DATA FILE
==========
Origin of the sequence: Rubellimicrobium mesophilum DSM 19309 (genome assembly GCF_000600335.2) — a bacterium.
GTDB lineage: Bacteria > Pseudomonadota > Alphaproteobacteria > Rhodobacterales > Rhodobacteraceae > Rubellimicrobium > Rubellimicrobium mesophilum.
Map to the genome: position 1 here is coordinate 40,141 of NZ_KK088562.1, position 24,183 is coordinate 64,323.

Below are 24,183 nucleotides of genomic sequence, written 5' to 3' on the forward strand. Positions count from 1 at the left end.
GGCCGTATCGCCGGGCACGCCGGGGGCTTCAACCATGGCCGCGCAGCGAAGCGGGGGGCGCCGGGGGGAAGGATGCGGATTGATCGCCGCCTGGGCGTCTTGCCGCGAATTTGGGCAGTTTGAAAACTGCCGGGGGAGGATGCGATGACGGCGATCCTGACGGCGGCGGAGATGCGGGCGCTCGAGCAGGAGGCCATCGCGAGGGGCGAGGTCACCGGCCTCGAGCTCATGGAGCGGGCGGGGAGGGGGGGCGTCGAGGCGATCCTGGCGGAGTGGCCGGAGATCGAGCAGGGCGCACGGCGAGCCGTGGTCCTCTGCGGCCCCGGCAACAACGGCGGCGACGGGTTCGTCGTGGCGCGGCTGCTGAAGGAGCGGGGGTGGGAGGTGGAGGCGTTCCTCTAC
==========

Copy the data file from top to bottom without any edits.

Origin of the sequence: Rubellimicrobium mesophilum DSM 19309 (genome assembly GCF_000600335.2) — a bacterium.
GTDB lineage: Bacteria > Pseudomonadota > Alphaproteobacteria > Rhodobacterales > Rhodobacteraceae > Rubellimicrobium > Rubellimicrobium mesophilum.
Map to the genome: position 1 here is coordinate 40,141 of NZ_KK088562.1, position 24,183 is coordinate 64,323.

Below are 24,183 nucleotides of genomic sequence, written 5' to 3' on the forward strand. Positions count from 1 at the left end.
GGCCGTATCGCCGGGCACGCCGGGGGCTTCAACCATGGCCGCGCAGCGAAGCGGGGGGCGCCGGGGGGAAGGATGCGGATTGATCGCCGCCTGGGCGTCTTGCCGCGAATTTGGGCAGTTTGAAAACTGCCGGGGGAGGATGCGATGACGGCGATCCTGACGGCGGCGGAGATGCGGGCGCTCGAGCAGGAGGCCATCGCGAGGGGCGAGGTCACCGGCCTCGAGCTCATGGAGCGGGCGGGGAGGGGGGGCGTCGAGGCGATCCTGGCGGAGTGGCCGGAGATCGAGCAGGGCGCACGGCGAGCCGTGGTCCTCTGCGGCCCCGGCAACAACGGCGGCGACGGGTTCGTCGTGGCGCGGCTGCTGAAGGAGCGGGGGTGGGAGGTGGAGGCGTTCCTCTAC